Colin Murray writes...
Making a baseball documentary for a UK audience is a little like making a meat feast pizza for a vegetarian.
Fly over London, Liverpool, Glasgow, anywhere in this part of the world, and you'll see football pitches and rugby fields, but try spotting a baseball diamond and it's like looking for the thread of the needle in the haystack.
It may have its origins in England, but it was developed to be America's pastime, a sport that's on their televisions for almost two thirds of the year. They didn't embrace it so the rest of the world could 'get it', although millions have.
As with Formula 1, cricket and NFL, to name but three, baseball is impossible to like if you don't understand the rules.
But those of us who do are sick to the back teeth of people saying ''It's just rounders, isn't it?'' Sick of explaining the art of it, the complexity of it, the fact that the baseball is being chucked in the batter's general direction at anywhere between 80 and 100 miles per hour.
Suffice to say, next time you are hitting the speed limit on the M1, imagine another 30 mph and you'll get the picture. I say this, because I am sure no-one reading this has ever broken a speed limit.
Thankfully, 100 Years of the New York Yankees: A Bronx Tale is not just for fans of the 'boys of summer', but it also isn't simplified so that real baseball fans have nothing new to enjoy.
It doesn't need to be, as the Yankees' story is about so much more than 27 World Series titles.
It's about the Bronx, through the dawn of the dancehall, prohibition, and the birth of hip-hop. It's about global icons such as Babe Ruth, Joe DiMaggio and Marilyn Monroe. It's about a baseball club that spend money by the truck load, demand only success, yet spurn some of the most selfless superstars sport has ever produced.
Hopefully you can listen live or listen again to this documentary about life, love, hate and history...not just baseball.
Producer Patrick Nathanson writes...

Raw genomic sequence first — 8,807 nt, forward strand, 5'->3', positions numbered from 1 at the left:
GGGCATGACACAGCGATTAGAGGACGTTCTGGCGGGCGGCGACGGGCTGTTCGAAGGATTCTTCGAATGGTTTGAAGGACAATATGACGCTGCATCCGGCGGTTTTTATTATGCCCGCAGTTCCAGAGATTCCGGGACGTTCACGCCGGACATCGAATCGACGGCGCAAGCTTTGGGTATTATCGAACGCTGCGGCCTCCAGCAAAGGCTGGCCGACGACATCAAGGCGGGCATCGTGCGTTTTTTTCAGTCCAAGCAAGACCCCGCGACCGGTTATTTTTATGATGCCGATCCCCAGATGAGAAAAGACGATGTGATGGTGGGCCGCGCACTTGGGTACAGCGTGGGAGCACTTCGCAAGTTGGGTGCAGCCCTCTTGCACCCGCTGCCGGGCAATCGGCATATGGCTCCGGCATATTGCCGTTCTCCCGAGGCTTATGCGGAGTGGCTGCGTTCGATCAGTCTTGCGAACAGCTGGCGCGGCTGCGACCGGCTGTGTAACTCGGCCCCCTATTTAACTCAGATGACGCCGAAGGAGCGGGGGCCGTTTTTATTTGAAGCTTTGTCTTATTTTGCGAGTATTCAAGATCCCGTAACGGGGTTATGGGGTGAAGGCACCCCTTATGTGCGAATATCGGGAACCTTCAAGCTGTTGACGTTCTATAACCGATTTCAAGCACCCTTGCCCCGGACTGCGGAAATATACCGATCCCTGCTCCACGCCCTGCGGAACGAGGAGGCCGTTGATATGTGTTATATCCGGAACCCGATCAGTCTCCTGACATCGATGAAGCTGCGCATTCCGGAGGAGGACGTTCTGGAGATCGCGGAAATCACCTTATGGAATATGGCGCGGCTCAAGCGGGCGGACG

But then it’s not often you get to do a feature documentary on the New York Yankees.
A century has passed since arguably the most famous sports team in the world changed their name from the Highlanders to the Yankees.
Their growth has mirrored that of the city they have become synonymous with.
Walk down any high street in the western world and it won’t be long before you see a New York Yankees cap.
From budding rappers to old age pensioners, they all don the Yankee hat.
Its ubiquitous interlocking N and Y is one of the few truly global fashion icons, transcending age, race and gender.
In 100 Years of the Yankees: A Bronx Tale, Colin Murray examines the story behind this remarkable rise from the rubble of the Bronx to worldwide fame and vast fortune.
He explores the team’s humble origins in one of the roughest parts of the States when New York was flowing with illicit liquor and star baseball players rubbed shoulders with gangsters and prostitutes in licentious speakeasies.
Decades later the Bronx gave birth to Hip-Hop as a new generation of players in the 1970’s- dubbed the ‘Bronx Zoo’ team because of their propensity for punch-ups and partying – emulated their predecessors and headed to Sedgewick Avenue for DJ Kool Herc’s groundbreaking, flat-shaking house parties.
As well as tracing the stories of Yankees legends such as Babe Ruth, Joe DiMaggio and Yogi Berra, Colin catches up with modern day superstars such as Mariano Rivera and Derek Jeter as he examines what it means to wear the famous pinstripes today.
Our journey into the heart of Yankees folklore took us right into the soul of 20th century America - for the story of the Yankees is just as much about Marilyn Monroe and Hip-Hop as it is about homeruns and heroics with the glove.